TED ALLEN: I really love this event because in a single day it raises $4 million to fight HIV and AIDS in cities all across the county, while at the same time, encouraging people to go out and spend money in local restaurants, thus helping the economy, helping my friends who are chefs, hopefully helping diners discover something really delicious, and playing a meaningful part in the fight against HIV and AIDS. It’s such a win-win-win, I can’t stop being involved with it.

MW: We’ve been a supporter of it here, for Food & Friends, for years. One thing we’ve noticed over the years is that fewer restaurants seem willing to give at the 100 and 50 percent level. Of course, that’s voluntary and any amount is obviously appreciated by the organization, but why do you think it’s decreased?

ALLEN: I’m not privy to official statistics inside the organization itself, so this is just me talking. Whenever anyone’s trying to raise money for anything, the restaurant community is always the first place they go, and the restaurant community always steps up. That having been said, if there has been a decrease in the percentage that many restaurants are able or willing to put in, I can only imagine that it’s because of the economy over the last five or six years. It’s made life difficult in a business where the margins are always tight. If you’re making 10 percent profits in the restaurant business, you’re doing a great job. Also, I think the demands on everybody for philanthropy has just gone through the roof. Since the original Dining Out for Lifes, lots of other people have started doing a Dining Out for this and Dining Out for that. That said, someone who used to give 100 — if they can still give 50, God bless ’em.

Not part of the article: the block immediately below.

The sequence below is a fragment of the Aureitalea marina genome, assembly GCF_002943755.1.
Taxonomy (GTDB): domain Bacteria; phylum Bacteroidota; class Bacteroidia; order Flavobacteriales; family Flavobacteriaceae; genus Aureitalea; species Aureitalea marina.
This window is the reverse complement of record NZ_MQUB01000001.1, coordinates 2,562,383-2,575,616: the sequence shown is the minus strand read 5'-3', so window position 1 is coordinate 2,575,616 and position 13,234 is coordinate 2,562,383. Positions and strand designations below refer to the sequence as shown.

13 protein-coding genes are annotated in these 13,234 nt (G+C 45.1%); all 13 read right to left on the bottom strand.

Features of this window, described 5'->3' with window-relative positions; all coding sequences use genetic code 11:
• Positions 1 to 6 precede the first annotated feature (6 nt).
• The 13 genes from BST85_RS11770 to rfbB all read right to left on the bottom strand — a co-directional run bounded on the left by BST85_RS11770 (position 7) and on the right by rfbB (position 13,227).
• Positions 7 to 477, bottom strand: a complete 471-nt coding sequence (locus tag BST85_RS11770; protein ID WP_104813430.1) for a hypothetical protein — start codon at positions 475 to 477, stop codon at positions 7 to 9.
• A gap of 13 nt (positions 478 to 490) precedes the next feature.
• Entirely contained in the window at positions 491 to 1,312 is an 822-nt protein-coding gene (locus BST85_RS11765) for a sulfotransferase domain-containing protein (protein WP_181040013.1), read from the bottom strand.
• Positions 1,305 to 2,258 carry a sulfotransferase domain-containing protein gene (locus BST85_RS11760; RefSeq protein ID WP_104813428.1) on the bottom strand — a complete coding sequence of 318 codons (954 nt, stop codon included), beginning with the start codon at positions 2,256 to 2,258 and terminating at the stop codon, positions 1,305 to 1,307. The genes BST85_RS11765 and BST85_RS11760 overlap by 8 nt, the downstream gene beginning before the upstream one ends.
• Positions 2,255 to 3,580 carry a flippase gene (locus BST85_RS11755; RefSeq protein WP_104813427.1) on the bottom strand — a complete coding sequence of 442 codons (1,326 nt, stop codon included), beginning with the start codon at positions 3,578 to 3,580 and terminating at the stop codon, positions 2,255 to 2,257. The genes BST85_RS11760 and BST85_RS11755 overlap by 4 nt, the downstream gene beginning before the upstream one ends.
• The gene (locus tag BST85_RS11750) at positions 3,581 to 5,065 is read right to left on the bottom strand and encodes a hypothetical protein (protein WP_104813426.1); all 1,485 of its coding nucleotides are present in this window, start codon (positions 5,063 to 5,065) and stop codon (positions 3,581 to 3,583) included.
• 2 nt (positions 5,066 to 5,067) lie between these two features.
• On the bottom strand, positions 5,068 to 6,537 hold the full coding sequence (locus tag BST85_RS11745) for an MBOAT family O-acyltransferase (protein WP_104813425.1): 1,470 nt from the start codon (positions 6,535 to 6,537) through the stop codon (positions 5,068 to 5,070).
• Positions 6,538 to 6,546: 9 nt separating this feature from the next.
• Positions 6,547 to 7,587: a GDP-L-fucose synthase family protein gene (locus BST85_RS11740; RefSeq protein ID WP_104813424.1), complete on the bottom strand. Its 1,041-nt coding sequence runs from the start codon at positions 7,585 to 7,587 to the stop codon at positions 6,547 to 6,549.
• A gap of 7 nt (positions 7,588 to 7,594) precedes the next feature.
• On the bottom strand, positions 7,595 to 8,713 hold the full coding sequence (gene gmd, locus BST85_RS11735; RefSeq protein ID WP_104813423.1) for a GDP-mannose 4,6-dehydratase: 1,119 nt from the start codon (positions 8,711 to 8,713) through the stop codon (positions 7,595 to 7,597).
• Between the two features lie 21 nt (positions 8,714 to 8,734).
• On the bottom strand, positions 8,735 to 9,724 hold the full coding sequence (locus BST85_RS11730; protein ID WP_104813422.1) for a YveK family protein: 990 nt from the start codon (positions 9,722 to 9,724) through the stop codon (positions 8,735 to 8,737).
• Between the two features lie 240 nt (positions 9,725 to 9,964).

MW: Where do you usually do Dining Out for Life?

ALLEN: The irony is that New York City, being a place that was basically ground zero for the AIDS epidemic in the first place, is so well served with organizations that deliver food to people and raise money for AIDS and HIV that they don’t actually do a Dining Out for Life here. I have in the past gone to Philadelphia to celebrate it. But this year I will be in a studio on April 24, shooting Chopped, so I don’t get to go. When I have done it, I try to do drinks and appetizers at one place and dinner and dessert at another place to kind of spread it around a little bit.

MW: Let’s talk about Chopped. Great show. How long have you been doing it now?

ALLEN: It’s been about five years. We have made 257 episodes. We have not aired all those yet. We have new ones coming out now, and they will be coming out for a while.

MW: Watching you on it, you seem to genuinely enjoy it.

ALLEN: I love it. I love all the judges. I have great friends there. We’re super fortunate that the show’s been so successful. The only thing about it that I don’t like is getting up at the crack of hell. I hate that. And I don’t like being on my feet for 12 hours. But talking about food with these gifted New York City chefs all day is such a treat for me — it’s a blast.

MW: I’m not generally a huge fan of the food competition shows, but I like Chopped because of the bizarre combinations of ingredients you hurl at the chefs.

ALLEN: Lamb testicles and chicken feet.

MW: It’s often remarkable that they can actually make something good out of the disparate ingredients they’re given.

ALLEN: Sometimes it’s terrible. It’s very difficult to cook anything good with the ingredients we give them, under those conditions.